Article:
Harper’s Magazine: The Exit Plan Cometh

January 31st, 2011  |  by  |  Published in Uncategorized  |  27 Comments

Tomorrow, for the first time in over six years, a new week will begin and I won’t return to my job as an editor of Harper’s Magazine. Layoffs have come to Harper’s, and I was targeted for removal because, to borrow the cheery terminology of my employer, my efforts could easily be “absorbed” by the rest of the staff.

The magazine’s cutbacks have garnered some attention in the media and on a little social media site of some prominence (I work in Old Publishing, but this Facebook thing seems to have some currency among the kids). As such, I see little need to go into the reasons why I lost my job in any great detail. About three weeks ago my union representative informed me that Harper’s management wanted to lay me off. I was told that the union would be willing to fight on my behalf to save my job, but that if I chose, it would instead focus on securing me a severance package. I selected the latter.

Life at a publication such as Harper’s is far from easy. The pay is bad, chances for advancement are almost nonexistent (during my tenure at the magazine, only two people on the editorial staff received a promotion due to merit rather than attrition; I was one them), and with each day, the sense that the magazine and the nation’s readers hold less and less in common only seems to increase. Americans still care about politics, culture, and literature, despite the temptations of new media, television, and whatever myriad distractions presently on offer. Unfortunately, those concerns don’t seem to require Harper’s as an arbiter of what’s valuable, a critic of what’s wrong, an exemplar of comedic savagery, or (to borrow from another endangered colleague) an opportunity for middlebrow intellectual self-congratulation.

This hardly seems the forum to go into why that change has taken place. I will say that Harper’s problems are hardly original among its publishing peers: the challenges it faces are structural, others stem from poor luck and an inability to plan; most, however, are clearly self-inflicted.

All that said, the decision to accept the severance package and leave Harper’s was a painful one. Like everyone on the editorial staff at Harper’s, I stayed for as long as I did for a simple reason: I love the magazine. I always felt lucky to work there. I considered myself truly fortunate to come each day to a place where all—not most, but all—my peers were good at their jobs, took it seriously, and that the project at hand–the only one people cared about–was the creation each month of a careful, well-written, smart, critical, creative, funny, perverse, strong, and necessary work of journalism. I could live without the money and the job titles. I wanted to make the magazine.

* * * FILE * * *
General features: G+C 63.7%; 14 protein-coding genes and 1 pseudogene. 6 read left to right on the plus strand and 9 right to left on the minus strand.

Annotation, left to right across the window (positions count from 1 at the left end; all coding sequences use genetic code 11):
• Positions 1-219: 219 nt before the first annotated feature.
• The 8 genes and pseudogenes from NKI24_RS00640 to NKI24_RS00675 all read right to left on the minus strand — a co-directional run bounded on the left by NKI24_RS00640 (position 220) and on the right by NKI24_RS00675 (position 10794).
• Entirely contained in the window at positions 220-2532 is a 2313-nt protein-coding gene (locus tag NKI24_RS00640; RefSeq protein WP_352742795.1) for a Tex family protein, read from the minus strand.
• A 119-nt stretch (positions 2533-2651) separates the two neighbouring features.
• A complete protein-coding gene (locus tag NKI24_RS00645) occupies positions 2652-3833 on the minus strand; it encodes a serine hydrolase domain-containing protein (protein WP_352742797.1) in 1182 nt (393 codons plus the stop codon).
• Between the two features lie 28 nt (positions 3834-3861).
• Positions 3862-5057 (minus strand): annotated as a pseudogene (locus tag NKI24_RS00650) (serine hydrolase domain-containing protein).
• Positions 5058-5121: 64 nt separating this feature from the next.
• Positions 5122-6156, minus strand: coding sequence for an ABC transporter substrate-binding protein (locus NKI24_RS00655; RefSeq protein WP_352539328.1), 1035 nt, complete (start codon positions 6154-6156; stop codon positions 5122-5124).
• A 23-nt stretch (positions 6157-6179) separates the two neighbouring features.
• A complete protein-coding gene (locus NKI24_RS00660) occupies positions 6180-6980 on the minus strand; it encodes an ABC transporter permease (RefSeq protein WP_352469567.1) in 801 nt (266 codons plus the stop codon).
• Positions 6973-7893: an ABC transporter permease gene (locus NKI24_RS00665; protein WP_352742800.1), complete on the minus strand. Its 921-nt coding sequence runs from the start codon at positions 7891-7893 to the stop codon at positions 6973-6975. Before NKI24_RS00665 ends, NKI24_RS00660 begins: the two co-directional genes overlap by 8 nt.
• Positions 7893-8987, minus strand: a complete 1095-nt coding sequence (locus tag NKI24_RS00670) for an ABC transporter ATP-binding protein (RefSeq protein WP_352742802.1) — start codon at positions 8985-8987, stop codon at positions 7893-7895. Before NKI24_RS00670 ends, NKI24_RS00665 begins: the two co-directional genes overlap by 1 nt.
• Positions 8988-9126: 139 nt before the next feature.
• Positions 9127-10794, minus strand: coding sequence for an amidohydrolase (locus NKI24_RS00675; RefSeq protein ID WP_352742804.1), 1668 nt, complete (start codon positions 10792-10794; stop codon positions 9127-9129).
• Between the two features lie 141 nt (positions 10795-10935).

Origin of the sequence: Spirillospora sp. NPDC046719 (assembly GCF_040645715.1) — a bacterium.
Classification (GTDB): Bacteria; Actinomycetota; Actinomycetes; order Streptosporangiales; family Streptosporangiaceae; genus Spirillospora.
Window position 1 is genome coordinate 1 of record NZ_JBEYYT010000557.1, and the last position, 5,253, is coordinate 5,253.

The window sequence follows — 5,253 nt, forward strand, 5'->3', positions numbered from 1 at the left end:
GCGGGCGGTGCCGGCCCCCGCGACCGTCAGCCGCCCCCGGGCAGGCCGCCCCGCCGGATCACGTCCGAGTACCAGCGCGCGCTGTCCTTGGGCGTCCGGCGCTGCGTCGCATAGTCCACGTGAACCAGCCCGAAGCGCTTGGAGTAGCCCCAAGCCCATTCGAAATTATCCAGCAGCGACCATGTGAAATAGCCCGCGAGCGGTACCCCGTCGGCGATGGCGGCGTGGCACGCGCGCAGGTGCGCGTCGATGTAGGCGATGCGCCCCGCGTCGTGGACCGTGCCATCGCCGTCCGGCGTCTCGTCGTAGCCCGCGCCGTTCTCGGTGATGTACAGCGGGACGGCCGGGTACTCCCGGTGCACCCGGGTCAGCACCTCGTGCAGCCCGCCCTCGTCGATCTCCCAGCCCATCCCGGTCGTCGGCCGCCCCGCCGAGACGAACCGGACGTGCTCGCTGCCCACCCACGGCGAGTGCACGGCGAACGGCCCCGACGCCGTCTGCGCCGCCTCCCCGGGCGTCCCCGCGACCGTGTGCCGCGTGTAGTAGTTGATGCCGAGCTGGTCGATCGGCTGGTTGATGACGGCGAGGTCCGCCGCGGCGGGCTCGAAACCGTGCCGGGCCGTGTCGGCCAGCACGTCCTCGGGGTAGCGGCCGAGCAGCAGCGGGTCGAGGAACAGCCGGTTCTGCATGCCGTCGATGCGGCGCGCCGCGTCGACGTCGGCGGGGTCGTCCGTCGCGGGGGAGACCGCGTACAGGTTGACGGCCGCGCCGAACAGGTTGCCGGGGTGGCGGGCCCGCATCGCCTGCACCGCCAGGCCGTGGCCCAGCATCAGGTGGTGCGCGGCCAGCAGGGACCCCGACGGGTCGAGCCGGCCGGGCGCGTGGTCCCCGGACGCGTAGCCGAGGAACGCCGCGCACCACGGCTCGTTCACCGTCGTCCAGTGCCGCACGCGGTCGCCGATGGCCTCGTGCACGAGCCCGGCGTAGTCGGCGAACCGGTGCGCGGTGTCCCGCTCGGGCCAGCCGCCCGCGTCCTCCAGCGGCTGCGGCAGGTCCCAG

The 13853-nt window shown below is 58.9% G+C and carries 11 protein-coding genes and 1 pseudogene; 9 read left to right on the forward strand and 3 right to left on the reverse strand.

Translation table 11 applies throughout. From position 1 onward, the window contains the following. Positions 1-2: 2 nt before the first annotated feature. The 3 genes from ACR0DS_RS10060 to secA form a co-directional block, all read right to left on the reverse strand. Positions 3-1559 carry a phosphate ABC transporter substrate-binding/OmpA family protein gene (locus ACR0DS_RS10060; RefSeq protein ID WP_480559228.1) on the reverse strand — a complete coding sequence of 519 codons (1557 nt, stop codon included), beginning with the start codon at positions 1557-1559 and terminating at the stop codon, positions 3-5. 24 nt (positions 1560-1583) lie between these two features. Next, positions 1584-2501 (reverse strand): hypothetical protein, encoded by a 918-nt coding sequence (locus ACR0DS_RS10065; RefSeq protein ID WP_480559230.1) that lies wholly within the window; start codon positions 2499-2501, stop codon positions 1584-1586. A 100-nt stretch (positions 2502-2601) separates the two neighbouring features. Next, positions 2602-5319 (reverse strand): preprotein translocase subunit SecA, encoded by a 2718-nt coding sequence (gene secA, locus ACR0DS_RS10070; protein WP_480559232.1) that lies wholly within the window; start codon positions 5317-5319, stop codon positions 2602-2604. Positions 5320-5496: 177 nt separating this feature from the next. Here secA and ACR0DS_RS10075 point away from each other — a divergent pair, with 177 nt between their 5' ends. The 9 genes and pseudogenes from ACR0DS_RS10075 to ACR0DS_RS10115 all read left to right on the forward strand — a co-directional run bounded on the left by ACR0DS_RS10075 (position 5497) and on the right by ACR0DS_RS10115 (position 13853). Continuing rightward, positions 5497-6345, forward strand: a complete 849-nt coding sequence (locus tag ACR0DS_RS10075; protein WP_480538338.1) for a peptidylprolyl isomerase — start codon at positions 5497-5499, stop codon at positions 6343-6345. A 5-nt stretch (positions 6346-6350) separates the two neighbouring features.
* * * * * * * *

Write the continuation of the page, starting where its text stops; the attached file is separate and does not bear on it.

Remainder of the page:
I’m 37 years old and out of work in the middle of what, for publishing at least, is a depression. I may never again hold a job of similar prestige and seriousness of purpose. Hopefully, the book I’m working on (tentatively titled Am I a Jew, it is expected in 2012 from Hudson Street Press) will be a success by whatever lights my publisher needs to allow me to write another. That will be my primary focus for the next six months until I start looking for work.

I’m a little unsure how exactly to structure my days now that I don’t have an office and colleagues and boss waiting for me. I’m also concerned about the impression I’m conveying to my children, who now won’t have me as an example (along with their mothers) of what adults do to earn a living and occupy a responsible role in society. My two DadWagon colleagues are also self-employed writers. I’m curious if they’ve ever given this any thought: I knew my father as the sort of person who put on a suit and disappeared to work every day. Work was a place where, when I visited him, people spoke to him with some modicum of respect. His job represented certainly not all but a fair amount of who he was. I knew him (and I still do) as a man who worked. Without thinking about it too much, I’ve always wanted my children to see me in the same way—presentable, respectable, necessary.

I’d like to think that I will have those things on my own, without an employer, and I hope this post doesn’t read as self-pitying. What’s occupying my mind right now is what perspective my children will have on me if I have to define my worth without someone else’s assistance. It’s new, it’s troubling and exhausting, it’s thrilling and maddening, and I’m curious to see how it will turn out.

I’ll keep you posted.


  1. William says:

    January 31st, 2011at 10:25 am(#)

    What a great read. I think you raise many of the questions that “men” in our generation face.